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Bowdoin utilizes federal pandemic funding

December 10, 2021

Despite email and text notifications about the possibility of receiving a $250 to $1,000 grant made possible by the American Rescue Plan (ARP), only 53 percent of eligible students requested funding. The institutional funding that allowed the College to offer these grants came as a part of multiple packages received from the federal government, which have decreased the financial toll the pandemic has taken on the College.

Beyond fundamentally altering the academic and student experience, COVID-19 has negatively affected the finances of the College. Expenses associated with emergency grant aid to eligible students as well as the transition to remote learning cost the College over $8 million by last July. Record endowment returns and prudent accounting have left Bowdoin in a steady financial state, but the College has also been assisted by $3,426,666 in federal funds that it accepted to assist students and support the transition to remote learning.

The bulk of this sum has been devoted to student financial support. As of September 30, the most recent reporting date, the College has disbursed $1,316,000 to students in the form of emergency aid grants and is in the process of disbursing hundreds of thousands of dollars more.

Bowdoin received funding through three separate rounds of emergency federal funding in April 2020, January 2021 and May 2021. Each round of funding required that the majority of received funds be directly devoted to emergency student aid payments. For the first two rounds of funding, payments were granted to federal Title-IV eligible students. However, for the third round of funding through the ARP, the College was able to open up emergency aid grants to all students, regardless of financial need. Bowdoin used a sliding scale to grant between $250 and $1,000 to each student, dependent on their need.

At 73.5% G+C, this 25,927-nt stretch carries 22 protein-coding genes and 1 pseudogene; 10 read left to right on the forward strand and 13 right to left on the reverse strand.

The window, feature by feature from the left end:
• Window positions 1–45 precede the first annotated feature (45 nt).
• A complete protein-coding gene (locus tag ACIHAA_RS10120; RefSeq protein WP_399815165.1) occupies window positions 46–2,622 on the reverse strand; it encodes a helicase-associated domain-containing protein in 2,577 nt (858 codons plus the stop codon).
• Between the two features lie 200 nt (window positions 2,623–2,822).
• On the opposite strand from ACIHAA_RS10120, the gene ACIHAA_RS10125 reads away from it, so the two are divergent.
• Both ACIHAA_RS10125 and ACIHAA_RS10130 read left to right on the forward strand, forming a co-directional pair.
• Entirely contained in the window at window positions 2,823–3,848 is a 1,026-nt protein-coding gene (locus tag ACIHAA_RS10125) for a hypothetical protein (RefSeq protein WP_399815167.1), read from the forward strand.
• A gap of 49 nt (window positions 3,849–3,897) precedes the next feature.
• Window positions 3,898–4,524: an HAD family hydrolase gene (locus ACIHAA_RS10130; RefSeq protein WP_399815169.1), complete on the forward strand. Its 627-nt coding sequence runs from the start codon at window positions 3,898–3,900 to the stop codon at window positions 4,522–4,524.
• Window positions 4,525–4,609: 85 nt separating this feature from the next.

“The last round of relief funds, the American Rescue Plan, expanded the eligibility requirements as well as increasing the amount of money provided as relief funding for students,” Senior Vice President and Dean of Admissions Claudia Marroquin ’06 wrote in an email to the Orient.

The Student Aid Office announced this funding program to all students via a campus email and an automated text message on October 8. Any student was eligible to request funding by filling out a form that asked for just their student ID number. Even for students not strictly eligible under federal filing guidelines, the College rolled out a funding program of its own to ensure that every student in need would be able to claim emergency grant aid.

However, not all of the intended recipients received this message as it was accidentally redirected to the spam folders of many students. By the November 5 deadline, only 53 percent of eligible students had requested funding, Marroquin wrote.

“Students have been notified of their eligibility for relief funds through email and through text message reminders,” Marroquin wrote. “We started using the text message reminders as an additional form of communication to do our due diligence to notify students of their eligibility and the deadlines.”

The College has also received $826,285 in institutional funding to support the transition to remote learning as well as health and safety initiatives. (Although the College was eligible to receive $1,476,721 in institutional funding through the ARP in May 2021, it declined this allotment.) The largest portion of this sum—$559,250—was spent on “reimbursement for partial cost of providing iPads for all students to support remote learning,” according to the College’s year-old CARES Act Quarterly Budget report.


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